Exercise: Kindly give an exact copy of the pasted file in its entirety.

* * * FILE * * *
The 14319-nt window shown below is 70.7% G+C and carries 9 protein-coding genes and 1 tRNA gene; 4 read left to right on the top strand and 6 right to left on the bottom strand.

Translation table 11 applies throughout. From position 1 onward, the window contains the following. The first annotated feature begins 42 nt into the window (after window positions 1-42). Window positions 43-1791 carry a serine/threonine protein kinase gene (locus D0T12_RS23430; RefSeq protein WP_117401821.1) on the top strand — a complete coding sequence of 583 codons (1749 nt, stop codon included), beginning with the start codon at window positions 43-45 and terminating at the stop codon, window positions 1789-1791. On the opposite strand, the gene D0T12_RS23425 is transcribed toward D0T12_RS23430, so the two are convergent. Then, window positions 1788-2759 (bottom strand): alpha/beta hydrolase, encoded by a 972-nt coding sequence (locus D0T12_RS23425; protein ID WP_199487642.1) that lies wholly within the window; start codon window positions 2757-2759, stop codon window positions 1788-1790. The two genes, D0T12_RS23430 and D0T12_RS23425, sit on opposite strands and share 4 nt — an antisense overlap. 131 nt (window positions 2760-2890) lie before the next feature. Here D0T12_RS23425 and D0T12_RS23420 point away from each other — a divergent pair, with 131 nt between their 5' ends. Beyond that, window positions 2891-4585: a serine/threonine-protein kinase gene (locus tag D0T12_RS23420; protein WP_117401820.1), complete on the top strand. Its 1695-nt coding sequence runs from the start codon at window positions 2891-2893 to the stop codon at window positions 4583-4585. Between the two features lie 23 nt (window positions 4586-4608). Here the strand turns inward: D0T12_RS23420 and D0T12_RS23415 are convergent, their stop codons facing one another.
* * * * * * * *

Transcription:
The 14319-nt window shown below is 70.7% G+C and carries 9 protein-coding genes and 1 tRNA gene; 4 read left to right on the top strand and 6 right to left on the bottom strand.

Translation table 11 applies throughout. From position 1 onward, the window contains the following. The first annotated feature begins 42 nt into the window (after window positions 1-42). Window positions 43-1791 carry a serine/threonine protein kinase gene (locus D0T12_RS23430; RefSeq protein WP_117401821.1) on the top strand — a complete coding sequence of 583 codons (1749 nt, stop codon included), beginning with the start codon at window positions 43-45 and terminating at the stop codon, window positions 1789-1791. On the opposite strand, the gene D0T12_RS23425 is transcribed toward D0T12_RS23430, so the two are convergent. Then, window positions 1788-2759 (bottom strand): alpha/beta hydrolase, encoded by a 972-nt coding sequence (locus D0T12_RS23425; protein ID WP_199487642.1) that lies wholly within the window; start codon window positions 2757-2759, stop codon window positions 1788-1790. The two genes, D0T12_RS23430 and D0T12_RS23425, sit on opposite strands and share 4 nt — an antisense overlap. 131 nt (window positions 2760-2890) lie before the next feature. Here D0T12_RS23425 and D0T12_RS23420 point away from each other — a divergent pair, with 131 nt between their 5' ends. Beyond that, window positions 2891-4585: a serine/threonine-protein kinase gene (locus tag D0T12_RS23420; protein WP_117401820.1), complete on the top strand. Its 1695-nt coding sequence runs from the start codon at window positions 2891-2893 to the stop codon at window positions 4583-4585. Between the two features lie 23 nt (window positions 4586-4608). Here the strand turns inward: D0T12_RS23420 and D0T12_RS23415 are convergent, their stop codons facing one another.